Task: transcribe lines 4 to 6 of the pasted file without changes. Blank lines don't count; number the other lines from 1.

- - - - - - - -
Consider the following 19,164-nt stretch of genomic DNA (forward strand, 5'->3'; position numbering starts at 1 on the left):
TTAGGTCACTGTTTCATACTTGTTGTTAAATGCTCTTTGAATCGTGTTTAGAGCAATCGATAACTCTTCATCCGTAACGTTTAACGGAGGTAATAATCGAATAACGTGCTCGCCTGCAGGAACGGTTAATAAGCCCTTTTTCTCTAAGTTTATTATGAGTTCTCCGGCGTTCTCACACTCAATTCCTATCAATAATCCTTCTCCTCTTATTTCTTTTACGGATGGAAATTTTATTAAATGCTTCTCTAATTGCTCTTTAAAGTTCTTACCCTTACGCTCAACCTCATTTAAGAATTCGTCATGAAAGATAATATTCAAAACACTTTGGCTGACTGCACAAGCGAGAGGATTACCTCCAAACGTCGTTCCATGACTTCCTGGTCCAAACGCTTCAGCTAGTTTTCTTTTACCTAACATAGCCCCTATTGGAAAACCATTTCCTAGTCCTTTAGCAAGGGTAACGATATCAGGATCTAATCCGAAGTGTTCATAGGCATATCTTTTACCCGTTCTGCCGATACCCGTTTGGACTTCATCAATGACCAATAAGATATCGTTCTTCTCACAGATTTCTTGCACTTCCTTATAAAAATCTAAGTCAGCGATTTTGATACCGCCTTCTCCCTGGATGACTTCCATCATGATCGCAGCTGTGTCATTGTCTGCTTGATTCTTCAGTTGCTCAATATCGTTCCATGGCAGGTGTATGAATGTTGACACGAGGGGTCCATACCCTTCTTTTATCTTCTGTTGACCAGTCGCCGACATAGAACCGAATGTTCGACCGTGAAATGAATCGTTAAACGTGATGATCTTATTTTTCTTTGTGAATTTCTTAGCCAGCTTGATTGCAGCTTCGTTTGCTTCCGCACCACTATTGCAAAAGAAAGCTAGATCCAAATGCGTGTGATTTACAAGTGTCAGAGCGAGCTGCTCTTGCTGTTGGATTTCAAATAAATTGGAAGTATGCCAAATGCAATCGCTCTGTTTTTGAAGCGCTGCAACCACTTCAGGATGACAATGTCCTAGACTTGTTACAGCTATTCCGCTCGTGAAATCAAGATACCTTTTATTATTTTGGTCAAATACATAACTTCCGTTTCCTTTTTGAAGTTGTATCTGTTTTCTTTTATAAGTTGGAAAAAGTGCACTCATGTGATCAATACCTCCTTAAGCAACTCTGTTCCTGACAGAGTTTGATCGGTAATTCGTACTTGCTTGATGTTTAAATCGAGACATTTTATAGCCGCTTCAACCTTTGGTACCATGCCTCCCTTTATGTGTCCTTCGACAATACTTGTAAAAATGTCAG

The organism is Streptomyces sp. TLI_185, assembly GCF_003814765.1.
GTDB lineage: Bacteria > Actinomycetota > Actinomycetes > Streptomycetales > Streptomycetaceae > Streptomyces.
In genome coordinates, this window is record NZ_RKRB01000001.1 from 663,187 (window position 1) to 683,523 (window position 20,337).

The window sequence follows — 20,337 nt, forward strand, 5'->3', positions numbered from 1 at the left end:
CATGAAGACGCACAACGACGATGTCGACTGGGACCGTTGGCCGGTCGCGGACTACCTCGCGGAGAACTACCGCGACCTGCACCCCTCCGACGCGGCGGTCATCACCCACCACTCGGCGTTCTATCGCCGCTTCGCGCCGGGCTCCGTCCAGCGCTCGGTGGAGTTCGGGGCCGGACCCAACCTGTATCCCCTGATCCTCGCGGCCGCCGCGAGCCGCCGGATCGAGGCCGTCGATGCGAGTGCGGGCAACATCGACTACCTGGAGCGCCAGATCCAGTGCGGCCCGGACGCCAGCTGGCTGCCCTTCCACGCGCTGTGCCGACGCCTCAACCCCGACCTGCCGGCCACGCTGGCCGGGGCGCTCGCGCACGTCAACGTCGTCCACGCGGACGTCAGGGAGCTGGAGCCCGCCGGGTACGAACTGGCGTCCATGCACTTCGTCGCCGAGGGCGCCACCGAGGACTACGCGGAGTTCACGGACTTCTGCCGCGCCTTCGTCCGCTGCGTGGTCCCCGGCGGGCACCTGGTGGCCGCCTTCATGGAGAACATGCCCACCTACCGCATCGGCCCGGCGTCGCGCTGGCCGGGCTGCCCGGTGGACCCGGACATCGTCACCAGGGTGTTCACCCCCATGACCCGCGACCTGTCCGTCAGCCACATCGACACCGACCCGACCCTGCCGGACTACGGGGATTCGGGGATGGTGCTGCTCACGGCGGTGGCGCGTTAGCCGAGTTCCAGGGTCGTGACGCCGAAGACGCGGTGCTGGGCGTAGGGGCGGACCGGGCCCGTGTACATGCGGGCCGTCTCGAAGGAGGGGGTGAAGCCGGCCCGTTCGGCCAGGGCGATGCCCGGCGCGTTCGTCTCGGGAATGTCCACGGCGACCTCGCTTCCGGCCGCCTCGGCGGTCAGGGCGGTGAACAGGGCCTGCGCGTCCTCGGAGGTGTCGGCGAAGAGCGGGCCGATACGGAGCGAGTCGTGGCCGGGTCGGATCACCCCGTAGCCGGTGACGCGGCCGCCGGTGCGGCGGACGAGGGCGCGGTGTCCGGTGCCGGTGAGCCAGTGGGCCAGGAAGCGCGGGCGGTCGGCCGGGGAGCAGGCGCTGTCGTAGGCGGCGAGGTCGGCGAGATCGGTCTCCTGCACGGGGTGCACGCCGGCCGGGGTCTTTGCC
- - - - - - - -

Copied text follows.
GTDB lineage: Bacteria > Actinomycetota > Actinomycetes > Streptomycetales > Streptomycetaceae > Streptomyces.
In genome coordinates, this window is record NZ_RKRB01000001.1 from 663,187 (window position 1) to 683,523 (window position 20,337).

The window sequence follows — 20,337 nt, forward strand, 5'->3', positions numbered from 1 at the left end: